Almost two weeks after Jerry Vines' inflammatory remarks about Islam, Southern Baptist Convention leaders are still scrambling to defend him.
Speaking at the pastors' conference, Vines, former SBC president, condemned American pluralism and charged that the prophet Muhammad was "a demon-possessed pedophile."
The Baptist Center for Ethics, centrist Baptist pastors and other Christians quickly criticized Vines' statement. Jewish and Islamic leaders denounced his position. Two days in a row, the White House distanced the president from Vines' religious intolerance. In a rare editorial, the Atlanta Journal-Constitution criticized Vines and said his statement lacked "a drop of love or charity."
Vines' remarks also began circulating through the Islamic world, surely complicating mission work and potentially compromising the safety of missionaries.
Rather than courageously offering a counterpoint to Vines or distancing themselves from his perspective, Southern Baptist fundamentalists made four types of defensive arguments.
First, they blamed the media. One agency head said the secular press "writes the leads," implying that the problem is the press. The press focuses on minor comments, not major convention events, he said. A Baptist pastor suggested to a daily newspaper that Vines' comments were taken out of context.
Blaming the media is a commonplace dodge that transcends religious ideology. It is certainly not a practice exclusive to fundamentalism. It is a standard practice for those who wish to avoid responsibility.
Second, fundamentalists attacked Vines' critics with the charge that they were practicing "p.c." A seminary president said Vines' mistake was that he violated political correctness, the idea that no moral criticism may be offered about anything because everything is of equal value.
Accusing others of political correctness is one way some try to make room in the public square for their extremism. Fundamentalists say their views are not really twisted, just not tolerated in the larger culture. What Vines' violated, however, was not political correctness but biblical ethics. Vines failed to practice love for neighbor, which demands that we treat everyone as a person of worth.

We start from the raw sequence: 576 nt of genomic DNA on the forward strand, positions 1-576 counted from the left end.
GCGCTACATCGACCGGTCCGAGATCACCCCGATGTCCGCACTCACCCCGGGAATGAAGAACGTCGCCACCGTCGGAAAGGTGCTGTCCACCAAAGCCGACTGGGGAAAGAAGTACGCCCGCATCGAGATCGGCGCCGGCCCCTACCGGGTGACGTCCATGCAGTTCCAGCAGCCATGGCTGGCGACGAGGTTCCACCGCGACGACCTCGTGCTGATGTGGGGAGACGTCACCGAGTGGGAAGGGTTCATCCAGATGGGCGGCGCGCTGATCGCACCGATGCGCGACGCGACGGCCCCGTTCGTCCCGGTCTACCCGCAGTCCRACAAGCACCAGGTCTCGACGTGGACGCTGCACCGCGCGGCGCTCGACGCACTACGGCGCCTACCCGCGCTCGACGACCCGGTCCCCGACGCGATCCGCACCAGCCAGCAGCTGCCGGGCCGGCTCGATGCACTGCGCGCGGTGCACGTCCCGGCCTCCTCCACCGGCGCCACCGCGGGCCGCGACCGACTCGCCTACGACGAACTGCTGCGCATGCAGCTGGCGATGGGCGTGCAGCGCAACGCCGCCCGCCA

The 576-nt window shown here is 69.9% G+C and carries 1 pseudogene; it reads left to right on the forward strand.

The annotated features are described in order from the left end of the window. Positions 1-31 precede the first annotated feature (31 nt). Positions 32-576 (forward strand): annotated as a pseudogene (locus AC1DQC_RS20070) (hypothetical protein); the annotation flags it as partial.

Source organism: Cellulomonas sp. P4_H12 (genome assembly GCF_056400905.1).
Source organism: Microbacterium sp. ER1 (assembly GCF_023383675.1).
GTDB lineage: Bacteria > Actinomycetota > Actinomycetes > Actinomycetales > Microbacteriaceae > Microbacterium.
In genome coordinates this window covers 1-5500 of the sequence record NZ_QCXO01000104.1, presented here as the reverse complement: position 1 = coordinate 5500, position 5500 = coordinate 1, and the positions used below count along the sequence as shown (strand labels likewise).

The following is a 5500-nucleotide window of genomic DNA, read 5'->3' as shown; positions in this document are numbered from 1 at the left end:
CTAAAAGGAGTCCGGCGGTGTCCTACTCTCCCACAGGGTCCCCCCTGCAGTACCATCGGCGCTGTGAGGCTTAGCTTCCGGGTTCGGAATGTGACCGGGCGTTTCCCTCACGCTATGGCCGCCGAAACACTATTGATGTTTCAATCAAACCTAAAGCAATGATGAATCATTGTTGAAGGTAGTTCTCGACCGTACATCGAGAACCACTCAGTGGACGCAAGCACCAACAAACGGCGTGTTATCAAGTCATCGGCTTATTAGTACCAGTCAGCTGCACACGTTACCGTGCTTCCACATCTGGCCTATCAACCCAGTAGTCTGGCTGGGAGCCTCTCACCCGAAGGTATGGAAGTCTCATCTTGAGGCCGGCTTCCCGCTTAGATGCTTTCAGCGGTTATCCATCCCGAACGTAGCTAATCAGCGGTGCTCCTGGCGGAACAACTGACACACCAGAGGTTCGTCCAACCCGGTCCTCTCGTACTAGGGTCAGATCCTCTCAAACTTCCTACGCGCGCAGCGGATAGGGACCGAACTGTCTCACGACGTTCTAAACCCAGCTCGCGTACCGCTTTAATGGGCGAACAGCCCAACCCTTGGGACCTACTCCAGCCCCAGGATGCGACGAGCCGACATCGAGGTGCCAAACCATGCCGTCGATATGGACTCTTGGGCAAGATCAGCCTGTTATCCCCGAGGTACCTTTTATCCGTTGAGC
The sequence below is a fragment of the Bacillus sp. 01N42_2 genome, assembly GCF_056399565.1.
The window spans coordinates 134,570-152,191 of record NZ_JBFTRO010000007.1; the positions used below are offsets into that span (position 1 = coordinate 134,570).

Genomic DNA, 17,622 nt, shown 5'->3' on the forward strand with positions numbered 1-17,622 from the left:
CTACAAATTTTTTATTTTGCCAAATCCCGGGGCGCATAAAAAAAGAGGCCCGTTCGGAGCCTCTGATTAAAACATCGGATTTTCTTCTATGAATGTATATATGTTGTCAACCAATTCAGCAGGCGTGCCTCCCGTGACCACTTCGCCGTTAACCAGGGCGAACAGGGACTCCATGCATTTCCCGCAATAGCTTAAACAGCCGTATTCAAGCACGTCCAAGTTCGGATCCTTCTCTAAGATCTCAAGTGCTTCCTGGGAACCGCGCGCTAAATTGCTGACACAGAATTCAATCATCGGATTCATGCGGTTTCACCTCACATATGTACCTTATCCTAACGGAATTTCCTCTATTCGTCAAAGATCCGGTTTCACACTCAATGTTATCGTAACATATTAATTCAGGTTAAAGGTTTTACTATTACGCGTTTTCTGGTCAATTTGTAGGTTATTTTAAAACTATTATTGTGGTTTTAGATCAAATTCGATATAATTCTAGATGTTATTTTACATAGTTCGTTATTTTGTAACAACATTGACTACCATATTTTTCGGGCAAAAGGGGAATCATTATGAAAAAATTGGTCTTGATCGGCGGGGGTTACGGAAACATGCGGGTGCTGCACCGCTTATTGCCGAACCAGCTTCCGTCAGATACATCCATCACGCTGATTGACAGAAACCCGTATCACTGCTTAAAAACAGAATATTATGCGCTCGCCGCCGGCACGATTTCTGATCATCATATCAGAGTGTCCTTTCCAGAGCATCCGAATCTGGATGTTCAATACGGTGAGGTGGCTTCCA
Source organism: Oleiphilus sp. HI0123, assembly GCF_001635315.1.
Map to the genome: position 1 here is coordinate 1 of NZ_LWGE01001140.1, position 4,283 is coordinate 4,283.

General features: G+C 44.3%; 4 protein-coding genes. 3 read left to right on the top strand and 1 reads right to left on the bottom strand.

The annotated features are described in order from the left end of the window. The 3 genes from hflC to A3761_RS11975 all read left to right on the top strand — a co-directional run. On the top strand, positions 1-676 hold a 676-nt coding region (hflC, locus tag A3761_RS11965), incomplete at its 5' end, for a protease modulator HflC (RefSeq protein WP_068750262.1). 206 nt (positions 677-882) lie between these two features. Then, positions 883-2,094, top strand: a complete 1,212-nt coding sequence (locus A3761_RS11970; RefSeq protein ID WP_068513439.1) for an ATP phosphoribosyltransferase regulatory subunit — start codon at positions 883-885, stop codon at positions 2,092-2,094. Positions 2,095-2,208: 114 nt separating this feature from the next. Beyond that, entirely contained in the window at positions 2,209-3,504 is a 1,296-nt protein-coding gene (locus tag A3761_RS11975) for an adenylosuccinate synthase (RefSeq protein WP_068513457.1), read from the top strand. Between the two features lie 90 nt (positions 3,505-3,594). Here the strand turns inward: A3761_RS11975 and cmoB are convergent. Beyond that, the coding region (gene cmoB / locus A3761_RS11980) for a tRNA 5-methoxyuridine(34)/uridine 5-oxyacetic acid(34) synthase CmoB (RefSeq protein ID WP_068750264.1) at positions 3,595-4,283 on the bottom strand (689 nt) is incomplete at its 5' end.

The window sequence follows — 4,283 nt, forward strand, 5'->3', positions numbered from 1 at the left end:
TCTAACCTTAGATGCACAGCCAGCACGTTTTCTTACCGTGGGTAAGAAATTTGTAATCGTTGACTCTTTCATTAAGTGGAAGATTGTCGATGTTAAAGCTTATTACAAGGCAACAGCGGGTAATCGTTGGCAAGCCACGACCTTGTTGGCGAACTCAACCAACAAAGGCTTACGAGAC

Third, fundamentalists defended Vines' character. They said Vines is a "godly pastor," "a dear friend," "one of our most studious and careful pastor-scholars," and a man of "genuine compassion." One convention leader said Vines had "sincere and Christ-like motivations."
Across the religious spectrum, ministers use the "good man" argument to insulate colleagues from criticism. This approach prioritizes character over competence. Incompetence is acceptable, if character is good. Of course, the issue here is not Vines' character but his competency in light of such a foolish statement.
Fourth, fundamentalists defended Vines' comment with the claim that his content was historically true. The new SBC president said Vines made "an accurate statement," a point widely disputed by Muslims and Christians.
Nevertheless, this defensive argument holds that truthfulness justifies harmfulness. Thoughtful Christian leaders have long said that we need to speak truth with love. Many Christian parents have taught their children: "If you can't say anything nice, don't say anything at all." Vines' defenders have confused an alleged accurate statement with authentic Christian speech.
Vines' supporters are defending a morally indefensible sink hole surrounded by a host of Baptists who know better but refuse to speak out and lead their churches toward a constructive future.
From that perspective, a lot of us continue to enable speech that, if not outright hateful, certainly lacks a Christ-like spirit.
Robert Parham is BCE's executive director.